Jiwandasji also collected jewellery, paintings of the Nathdwara school,
miniatures paintings, fine weapons, furniture, etc. He was not only a collector
but was also a person capable of using and displaying the right things at the
right place and time. Diwan Bahadur was very particular about his possessions
and his staff which numbered several dozen munims & servants were perfectly
trained for keeping everything clean maintained and in fit condition. When not
in use or display his collection items were kept properly packed, usually in
quilt bags in various stores.
One of the palaces under construction
Jiwandas was a
great entertainer and his parties were popular not only amongst the English of
the time but also with the various Indian kings and princes. He would serve a
wide variety of cuisine in honor of the guests and the finest wine. For special
occassions he also used to call the finest dancers of the country to perform for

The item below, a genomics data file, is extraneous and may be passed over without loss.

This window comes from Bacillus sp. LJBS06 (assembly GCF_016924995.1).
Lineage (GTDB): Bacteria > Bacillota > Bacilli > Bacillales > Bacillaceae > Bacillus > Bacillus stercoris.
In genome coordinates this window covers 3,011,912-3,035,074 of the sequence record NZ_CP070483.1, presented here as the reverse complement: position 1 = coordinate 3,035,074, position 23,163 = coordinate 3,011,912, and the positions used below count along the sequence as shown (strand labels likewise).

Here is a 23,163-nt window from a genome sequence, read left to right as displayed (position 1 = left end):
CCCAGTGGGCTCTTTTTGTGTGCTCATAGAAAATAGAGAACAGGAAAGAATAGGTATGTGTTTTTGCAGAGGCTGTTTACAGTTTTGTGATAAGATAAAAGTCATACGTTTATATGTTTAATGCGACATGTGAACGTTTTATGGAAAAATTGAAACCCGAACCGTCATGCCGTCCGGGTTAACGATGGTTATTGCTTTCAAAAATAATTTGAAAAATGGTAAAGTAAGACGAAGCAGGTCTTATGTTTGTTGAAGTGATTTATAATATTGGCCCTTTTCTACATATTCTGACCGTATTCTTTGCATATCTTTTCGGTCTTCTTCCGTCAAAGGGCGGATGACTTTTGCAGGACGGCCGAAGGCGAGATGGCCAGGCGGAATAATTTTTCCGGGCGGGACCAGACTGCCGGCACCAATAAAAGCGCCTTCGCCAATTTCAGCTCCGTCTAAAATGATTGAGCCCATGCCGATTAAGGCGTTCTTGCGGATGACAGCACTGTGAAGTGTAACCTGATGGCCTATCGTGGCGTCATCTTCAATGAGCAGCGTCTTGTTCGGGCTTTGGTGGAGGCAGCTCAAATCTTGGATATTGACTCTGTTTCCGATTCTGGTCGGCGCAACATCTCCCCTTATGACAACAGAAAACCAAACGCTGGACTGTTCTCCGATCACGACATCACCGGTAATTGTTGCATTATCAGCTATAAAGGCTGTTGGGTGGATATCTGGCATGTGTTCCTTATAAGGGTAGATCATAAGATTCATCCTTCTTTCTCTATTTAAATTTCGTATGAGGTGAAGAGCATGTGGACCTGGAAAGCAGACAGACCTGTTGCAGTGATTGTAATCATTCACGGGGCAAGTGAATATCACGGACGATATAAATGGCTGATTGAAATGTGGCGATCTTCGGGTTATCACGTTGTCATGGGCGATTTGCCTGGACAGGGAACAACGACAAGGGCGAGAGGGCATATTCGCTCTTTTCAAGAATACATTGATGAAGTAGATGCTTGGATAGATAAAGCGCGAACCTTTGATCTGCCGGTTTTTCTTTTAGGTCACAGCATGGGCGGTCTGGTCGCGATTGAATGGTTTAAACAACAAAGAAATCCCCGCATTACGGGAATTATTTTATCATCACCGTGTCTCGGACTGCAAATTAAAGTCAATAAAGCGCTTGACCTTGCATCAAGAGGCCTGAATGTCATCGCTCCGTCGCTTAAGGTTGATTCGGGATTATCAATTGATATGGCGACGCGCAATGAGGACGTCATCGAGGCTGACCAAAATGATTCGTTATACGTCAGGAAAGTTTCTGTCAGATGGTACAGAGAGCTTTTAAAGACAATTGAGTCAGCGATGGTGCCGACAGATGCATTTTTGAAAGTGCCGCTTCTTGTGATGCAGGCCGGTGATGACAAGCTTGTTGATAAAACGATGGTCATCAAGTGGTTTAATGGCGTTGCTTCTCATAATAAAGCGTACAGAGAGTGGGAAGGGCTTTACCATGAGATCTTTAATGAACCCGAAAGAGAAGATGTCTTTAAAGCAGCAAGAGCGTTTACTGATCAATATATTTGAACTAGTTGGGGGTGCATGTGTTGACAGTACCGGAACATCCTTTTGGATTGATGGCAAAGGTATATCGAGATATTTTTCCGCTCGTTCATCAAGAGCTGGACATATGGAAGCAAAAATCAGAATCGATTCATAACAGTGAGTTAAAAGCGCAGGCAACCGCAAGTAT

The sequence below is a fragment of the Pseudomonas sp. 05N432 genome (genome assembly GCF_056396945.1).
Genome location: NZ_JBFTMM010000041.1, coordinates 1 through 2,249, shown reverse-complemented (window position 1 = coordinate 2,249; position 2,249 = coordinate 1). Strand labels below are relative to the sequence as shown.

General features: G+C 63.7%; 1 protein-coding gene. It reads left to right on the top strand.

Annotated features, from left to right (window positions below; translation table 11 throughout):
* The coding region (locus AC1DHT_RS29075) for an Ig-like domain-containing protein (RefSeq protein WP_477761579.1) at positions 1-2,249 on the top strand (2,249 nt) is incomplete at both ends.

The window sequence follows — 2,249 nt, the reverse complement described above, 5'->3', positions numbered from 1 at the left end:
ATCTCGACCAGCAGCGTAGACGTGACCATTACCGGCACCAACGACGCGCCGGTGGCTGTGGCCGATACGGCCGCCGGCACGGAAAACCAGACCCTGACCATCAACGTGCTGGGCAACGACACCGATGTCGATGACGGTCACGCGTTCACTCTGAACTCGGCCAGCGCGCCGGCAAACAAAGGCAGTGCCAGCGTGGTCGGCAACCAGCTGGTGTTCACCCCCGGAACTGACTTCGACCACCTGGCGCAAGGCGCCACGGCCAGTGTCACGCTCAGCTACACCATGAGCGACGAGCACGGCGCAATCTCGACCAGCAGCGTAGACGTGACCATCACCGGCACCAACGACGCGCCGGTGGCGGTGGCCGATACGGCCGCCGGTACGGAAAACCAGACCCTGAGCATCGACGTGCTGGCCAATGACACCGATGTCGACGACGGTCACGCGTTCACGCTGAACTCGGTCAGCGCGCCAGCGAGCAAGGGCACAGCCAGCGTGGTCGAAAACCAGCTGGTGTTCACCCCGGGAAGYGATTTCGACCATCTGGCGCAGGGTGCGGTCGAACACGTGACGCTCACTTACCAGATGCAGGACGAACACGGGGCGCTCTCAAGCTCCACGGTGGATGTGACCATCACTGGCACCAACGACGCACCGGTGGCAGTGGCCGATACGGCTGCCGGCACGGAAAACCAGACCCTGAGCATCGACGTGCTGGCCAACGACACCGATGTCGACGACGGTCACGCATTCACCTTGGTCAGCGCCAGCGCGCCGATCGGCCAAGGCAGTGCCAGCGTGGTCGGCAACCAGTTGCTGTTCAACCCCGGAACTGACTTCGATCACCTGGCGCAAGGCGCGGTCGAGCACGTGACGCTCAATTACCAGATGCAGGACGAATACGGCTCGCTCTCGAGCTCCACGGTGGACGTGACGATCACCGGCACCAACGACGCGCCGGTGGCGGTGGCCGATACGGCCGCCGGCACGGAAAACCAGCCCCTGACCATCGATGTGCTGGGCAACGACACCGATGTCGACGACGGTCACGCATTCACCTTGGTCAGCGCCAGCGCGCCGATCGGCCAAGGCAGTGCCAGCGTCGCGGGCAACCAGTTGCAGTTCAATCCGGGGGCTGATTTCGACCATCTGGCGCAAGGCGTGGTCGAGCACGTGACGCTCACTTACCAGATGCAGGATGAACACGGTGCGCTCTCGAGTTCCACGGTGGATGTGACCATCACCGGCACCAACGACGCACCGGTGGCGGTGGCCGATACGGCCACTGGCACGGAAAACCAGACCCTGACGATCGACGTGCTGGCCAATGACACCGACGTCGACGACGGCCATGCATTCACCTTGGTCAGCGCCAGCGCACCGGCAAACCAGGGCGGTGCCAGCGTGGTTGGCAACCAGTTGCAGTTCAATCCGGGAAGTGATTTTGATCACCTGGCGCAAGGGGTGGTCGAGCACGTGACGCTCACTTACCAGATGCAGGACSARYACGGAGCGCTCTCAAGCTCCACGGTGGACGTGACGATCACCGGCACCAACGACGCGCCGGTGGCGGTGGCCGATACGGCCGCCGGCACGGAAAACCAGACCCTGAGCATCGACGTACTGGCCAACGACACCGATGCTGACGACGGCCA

One of the kothis of DB Jiwandas
He also built and decorated his palaces, kothis
in the best possible way. Craftsman from various parts of the country,
especially from Rajasthan were called for construction. These had marble floors
of different colors, tiles from England and France were used on the walls, and
exquisite Belgian mirrors decorated the verandahs.
Govind Bhavan – Outhouse of DB Jiwandas
the year 1909, Jiwandasji constructed this grand Kothi as a residence of Rani
Chunni Bai, widow of Raja Gokuldas. In keeping up with the taste of Diwan
Bahadur, it was elegantly furnished with the best English and French furniture
of the period, and its garden were adorned with dozens of Grecian Urns and
sculptures and twin Italian marble fountains.